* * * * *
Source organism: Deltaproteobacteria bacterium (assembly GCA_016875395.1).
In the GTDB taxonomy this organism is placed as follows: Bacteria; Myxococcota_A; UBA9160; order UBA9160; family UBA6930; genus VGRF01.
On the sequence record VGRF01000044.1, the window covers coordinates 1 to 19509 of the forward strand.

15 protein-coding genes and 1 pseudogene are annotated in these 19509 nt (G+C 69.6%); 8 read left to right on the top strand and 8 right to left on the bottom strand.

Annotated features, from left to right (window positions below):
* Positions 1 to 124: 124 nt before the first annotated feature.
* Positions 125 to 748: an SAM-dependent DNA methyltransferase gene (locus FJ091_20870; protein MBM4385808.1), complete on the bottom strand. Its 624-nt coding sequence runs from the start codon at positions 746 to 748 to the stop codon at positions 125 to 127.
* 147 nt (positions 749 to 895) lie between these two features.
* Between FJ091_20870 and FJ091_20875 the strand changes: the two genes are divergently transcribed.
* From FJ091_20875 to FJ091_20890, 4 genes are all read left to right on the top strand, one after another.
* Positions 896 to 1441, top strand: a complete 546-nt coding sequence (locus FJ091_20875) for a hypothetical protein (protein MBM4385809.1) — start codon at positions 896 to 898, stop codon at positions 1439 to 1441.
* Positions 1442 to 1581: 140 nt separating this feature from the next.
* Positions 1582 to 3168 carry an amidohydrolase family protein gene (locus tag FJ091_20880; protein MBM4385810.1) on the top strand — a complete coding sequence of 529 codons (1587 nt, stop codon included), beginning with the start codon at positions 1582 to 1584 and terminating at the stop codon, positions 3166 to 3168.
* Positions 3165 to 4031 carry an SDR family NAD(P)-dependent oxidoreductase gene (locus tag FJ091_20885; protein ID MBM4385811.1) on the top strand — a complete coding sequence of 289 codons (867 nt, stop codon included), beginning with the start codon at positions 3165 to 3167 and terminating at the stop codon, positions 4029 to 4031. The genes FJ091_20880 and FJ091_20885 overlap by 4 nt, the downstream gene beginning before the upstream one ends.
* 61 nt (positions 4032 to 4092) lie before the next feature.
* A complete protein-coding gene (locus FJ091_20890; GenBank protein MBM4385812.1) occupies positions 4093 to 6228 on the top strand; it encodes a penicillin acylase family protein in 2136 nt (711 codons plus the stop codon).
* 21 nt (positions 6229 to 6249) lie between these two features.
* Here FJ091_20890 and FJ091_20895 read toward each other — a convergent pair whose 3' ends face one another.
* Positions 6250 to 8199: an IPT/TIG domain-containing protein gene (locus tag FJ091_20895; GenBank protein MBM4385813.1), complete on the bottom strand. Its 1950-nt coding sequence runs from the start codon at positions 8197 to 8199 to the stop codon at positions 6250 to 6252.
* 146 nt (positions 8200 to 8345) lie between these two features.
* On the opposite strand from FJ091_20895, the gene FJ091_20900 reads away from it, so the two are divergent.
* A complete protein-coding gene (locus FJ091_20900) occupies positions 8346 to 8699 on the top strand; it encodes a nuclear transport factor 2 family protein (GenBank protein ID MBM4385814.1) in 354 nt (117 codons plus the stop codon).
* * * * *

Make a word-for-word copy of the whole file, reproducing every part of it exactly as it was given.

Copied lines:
Source organism: Deltaproteobacteria bacterium (assembly GCA_016875395.1).
In the GTDB taxonomy this organism is placed as follows: Bacteria; Myxococcota_A; UBA9160; order UBA9160; family UBA6930; genus VGRF01.
On the sequence record VGRF01000044.1, the window covers coordinates 1 to 19509 of the forward strand.

15 protein-coding genes and 1 pseudogene are annotated in these 19509 nt (G+C 69.6%); 8 read left to right on the top strand and 8 right to left on the bottom strand.

Annotated features, from left to right (window positions below):
* Positions 1 to 124: 124 nt before the first annotated feature.
* Positions 125 to 748: an SAM-dependent DNA methyltransferase gene (locus FJ091_20870; protein MBM4385808.1), complete on the bottom strand. Its 624-nt coding sequence runs from the start codon at positions 746 to 748 to the stop codon at positions 125 to 127.
* 147 nt (positions 749 to 895) lie between these two features.
* Between FJ091_20870 and FJ091_20875 the strand changes: the two genes are divergently transcribed.
* From FJ091_20875 to FJ091_20890, 4 genes are all read left to right on the top strand, one after another.
* Positions 896 to 1441, top strand: a complete 546-nt coding sequence (locus FJ091_20875) for a hypothetical protein (protein MBM4385809.1) — start codon at positions 896 to 898, stop codon at positions 1439 to 1441.
* Positions 1442 to 1581: 140 nt separating this feature from the next.
* Positions 1582 to 3168 carry an amidohydrolase family protein gene (locus tag FJ091_20880; protein MBM4385810.1) on the top strand — a complete coding sequence of 529 codons (1587 nt, stop codon included), beginning with the start codon at positions 1582 to 1584 and terminating at the stop codon, positions 3166 to 3168.
* Positions 3165 to 4031 carry an SDR family NAD(P)-dependent oxidoreductase gene (locus tag FJ091_20885; protein ID MBM4385811.1) on the top strand — a complete coding sequence of 289 codons (867 nt, stop codon included), beginning with the start codon at positions 3165 to 3167 and terminating at the stop codon, positions 4029 to 4031. The genes FJ091_20880 and FJ091_20885 overlap by 4 nt, the downstream gene beginning before the upstream one ends.
* 61 nt (positions 4032 to 4092) lie before the next feature.
* A complete protein-coding gene (locus FJ091_20890; GenBank protein MBM4385812.1) occupies positions 4093 to 6228 on the top strand; it encodes a penicillin acylase family protein in 2136 nt (711 codons plus the stop codon).
* 21 nt (positions 6229 to 6249) lie between these two features.
* Here FJ091_20890 and FJ091_20895 read toward each other — a convergent pair whose 3' ends face one another.
* Positions 6250 to 8199: an IPT/TIG domain-containing protein gene (locus tag FJ091_20895; GenBank protein MBM4385813.1), complete on the bottom strand. Its 1950-nt coding sequence runs from the start codon at positions 8197 to 8199 to the stop codon at positions 6250 to 6252.
* 146 nt (positions 8200 to 8345) lie between these two features.
* On the opposite strand from FJ091_20895, the gene FJ091_20900 reads away from it, so the two are divergent.
* A complete protein-coding gene (locus FJ091_20900) occupies positions 8346 to 8699 on the top strand; it encodes a nuclear transport factor 2 family protein (GenBank protein ID MBM4385814.1) in 354 nt (117 codons plus the stop codon).